With public wifi and high volumes of people clacking away on their laptops, coffee shops are notoriously fertile ground for hackers.
Scientists at the Georgia Institute of Technology working to make that ground more secure have released some troubling new discoveries based on the idea that hackers can still access a plethora of a coffee shop visitor’s personal information even when that person’s computers or smart phones are not connected to the public wifi.
By studying various emissions from computers — including mechanical sounds and power fluctuations — the researchers have developed a metric for measuring the strength of these kinds of unintentional leaks, referred to technically as “side-channel signal.”
“People are focused on security for the Internet and on the wireless communication side, but we are concerned with what can be learned from your computer without it intentionally sending anything,” Alenka Zajic, an assistant professor in Georgia Tech’s School of Electrical and Computer Engineering, said in an announcement of the study today. “Even if you have the Internet connection disabled, you are still emanating information that somebody could use to attack your computer or smartphone.”
In coffee shop applications, some experienced “ethical hackers” suggest users avoid public wifi altogether, since software manufacturers and network security systems have been behind the game. But a generally promoted rule of thumb among cybercrime experts is that users should never share or submit any kind of data that they would not want in the hands of an unknown third party. This kind of non-connected hacking capability merely represents added vulnerability, not only to shop visitors, but also to the shop operators providing the public wifi.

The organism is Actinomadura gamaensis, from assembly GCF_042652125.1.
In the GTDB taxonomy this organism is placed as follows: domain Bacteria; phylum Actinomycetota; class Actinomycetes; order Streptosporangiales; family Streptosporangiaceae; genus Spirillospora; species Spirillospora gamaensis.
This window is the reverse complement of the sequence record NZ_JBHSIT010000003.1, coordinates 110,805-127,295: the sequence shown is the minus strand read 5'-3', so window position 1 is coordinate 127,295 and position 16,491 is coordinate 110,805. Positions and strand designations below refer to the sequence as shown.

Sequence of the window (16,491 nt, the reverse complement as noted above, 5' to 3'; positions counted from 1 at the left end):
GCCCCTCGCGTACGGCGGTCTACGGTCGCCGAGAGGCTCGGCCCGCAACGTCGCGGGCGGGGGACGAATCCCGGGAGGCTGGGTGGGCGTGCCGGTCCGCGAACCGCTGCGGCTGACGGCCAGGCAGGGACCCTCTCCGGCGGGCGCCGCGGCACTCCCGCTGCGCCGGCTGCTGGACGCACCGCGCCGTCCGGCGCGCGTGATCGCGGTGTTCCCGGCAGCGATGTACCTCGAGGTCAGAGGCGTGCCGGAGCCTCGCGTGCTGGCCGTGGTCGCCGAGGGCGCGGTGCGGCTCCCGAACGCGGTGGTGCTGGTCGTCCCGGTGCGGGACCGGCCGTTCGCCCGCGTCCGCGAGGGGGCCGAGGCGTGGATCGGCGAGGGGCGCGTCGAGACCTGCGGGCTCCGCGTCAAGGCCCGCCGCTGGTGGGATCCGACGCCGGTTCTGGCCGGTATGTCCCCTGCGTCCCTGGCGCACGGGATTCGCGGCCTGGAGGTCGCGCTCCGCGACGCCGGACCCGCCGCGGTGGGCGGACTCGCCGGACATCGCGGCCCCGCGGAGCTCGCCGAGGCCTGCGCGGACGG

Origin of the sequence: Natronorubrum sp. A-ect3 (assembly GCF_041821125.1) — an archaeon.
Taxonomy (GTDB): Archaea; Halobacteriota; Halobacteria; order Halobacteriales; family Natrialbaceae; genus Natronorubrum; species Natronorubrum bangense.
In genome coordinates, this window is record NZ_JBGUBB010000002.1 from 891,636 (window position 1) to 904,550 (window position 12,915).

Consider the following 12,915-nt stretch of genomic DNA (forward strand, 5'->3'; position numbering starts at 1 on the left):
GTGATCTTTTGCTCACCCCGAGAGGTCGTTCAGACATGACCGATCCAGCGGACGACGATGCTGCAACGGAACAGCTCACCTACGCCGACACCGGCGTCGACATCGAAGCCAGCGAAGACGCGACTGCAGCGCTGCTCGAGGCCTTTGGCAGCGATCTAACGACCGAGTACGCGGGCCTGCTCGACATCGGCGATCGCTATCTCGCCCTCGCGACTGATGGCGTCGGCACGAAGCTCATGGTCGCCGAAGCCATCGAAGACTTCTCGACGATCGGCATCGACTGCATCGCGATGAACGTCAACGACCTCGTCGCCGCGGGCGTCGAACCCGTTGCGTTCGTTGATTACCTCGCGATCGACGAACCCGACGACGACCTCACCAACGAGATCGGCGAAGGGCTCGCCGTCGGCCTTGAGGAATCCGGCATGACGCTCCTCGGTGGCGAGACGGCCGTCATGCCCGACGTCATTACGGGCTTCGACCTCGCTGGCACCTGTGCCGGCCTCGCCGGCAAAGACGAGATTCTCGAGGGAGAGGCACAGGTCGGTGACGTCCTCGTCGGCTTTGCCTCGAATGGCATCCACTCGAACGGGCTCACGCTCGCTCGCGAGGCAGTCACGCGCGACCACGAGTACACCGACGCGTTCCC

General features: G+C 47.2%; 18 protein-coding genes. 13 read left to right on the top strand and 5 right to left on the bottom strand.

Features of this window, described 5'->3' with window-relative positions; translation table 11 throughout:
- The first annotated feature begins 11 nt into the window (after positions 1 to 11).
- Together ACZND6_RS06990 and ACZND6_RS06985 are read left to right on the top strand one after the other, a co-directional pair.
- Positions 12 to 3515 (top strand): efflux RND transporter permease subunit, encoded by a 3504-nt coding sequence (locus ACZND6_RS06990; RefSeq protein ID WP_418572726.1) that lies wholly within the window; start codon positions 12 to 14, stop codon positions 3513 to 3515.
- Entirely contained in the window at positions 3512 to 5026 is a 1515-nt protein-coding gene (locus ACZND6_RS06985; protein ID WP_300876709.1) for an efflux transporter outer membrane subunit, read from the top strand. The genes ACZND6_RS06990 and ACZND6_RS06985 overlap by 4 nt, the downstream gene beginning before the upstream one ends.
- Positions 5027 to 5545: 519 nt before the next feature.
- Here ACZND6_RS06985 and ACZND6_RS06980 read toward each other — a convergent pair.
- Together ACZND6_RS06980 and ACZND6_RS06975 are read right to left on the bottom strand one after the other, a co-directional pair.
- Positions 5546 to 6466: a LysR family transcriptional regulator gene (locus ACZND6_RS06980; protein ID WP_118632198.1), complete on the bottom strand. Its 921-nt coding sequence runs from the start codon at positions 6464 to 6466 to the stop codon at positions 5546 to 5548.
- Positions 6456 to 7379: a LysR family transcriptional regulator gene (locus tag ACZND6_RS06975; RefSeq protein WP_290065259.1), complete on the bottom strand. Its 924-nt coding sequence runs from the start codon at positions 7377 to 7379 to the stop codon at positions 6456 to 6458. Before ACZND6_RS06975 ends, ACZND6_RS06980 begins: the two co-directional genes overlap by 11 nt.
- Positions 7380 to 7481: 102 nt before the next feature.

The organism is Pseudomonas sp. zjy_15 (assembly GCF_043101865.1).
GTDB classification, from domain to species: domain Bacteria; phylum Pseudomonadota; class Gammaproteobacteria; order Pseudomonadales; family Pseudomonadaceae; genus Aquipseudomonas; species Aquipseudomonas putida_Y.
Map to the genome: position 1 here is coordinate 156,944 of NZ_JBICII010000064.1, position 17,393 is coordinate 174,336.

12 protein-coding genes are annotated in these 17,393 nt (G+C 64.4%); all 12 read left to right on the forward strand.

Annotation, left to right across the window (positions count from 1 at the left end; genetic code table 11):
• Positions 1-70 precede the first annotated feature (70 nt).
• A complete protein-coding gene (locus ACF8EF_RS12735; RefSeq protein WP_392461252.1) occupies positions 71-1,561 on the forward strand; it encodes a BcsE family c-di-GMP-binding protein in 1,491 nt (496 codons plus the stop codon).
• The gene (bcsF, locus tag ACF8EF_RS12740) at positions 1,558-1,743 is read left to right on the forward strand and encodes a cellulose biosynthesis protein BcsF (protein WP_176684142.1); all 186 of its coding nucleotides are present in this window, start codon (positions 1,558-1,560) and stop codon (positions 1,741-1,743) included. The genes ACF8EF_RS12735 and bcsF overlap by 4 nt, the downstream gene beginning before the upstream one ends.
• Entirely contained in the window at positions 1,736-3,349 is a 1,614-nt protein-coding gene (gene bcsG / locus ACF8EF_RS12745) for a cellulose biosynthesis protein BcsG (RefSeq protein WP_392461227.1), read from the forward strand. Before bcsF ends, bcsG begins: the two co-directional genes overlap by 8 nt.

For their research, the scientists simulated coffee shop environments, setting up hacks on non-connected laptops and smartphones through various devices like microphones and transmitters. Says the GIT team:
Some signals can be picked up by a simple AM/FM radio, while others require more sophisticated spectrum analyzers. And computer components such as voltage regulators produce emissions that can carry signals produced elsewhere in the laptop.
As a demonstration, Zajic typed a simulated password on one laptop that was not connected to the Internet. On the other side of a wall, a colleague using another disconnected laptop read the password as it was being typed by intercepting side-channel signals produced by the first laptop’s keyboard software, which had been modified to make the characters easier to identify.
“We are trying to understand why these side channels exist and what can be done to fix these leaks,” says Zajic. “We are measuring computers and smartphones to identify the parts of the devices that leak the most. That information can guide efforts to redesign them, and on an architectural level, perhaps change the instructions in the software to change the device behavior.”
While vulnerability remains, the odds of a coffee shop visitor being hacked remain extremely slim. One issue that the GIT researchers note, however, is that more hacks are certainly occurring than are reported, since individual hackers are not likely to trumpet their conquests.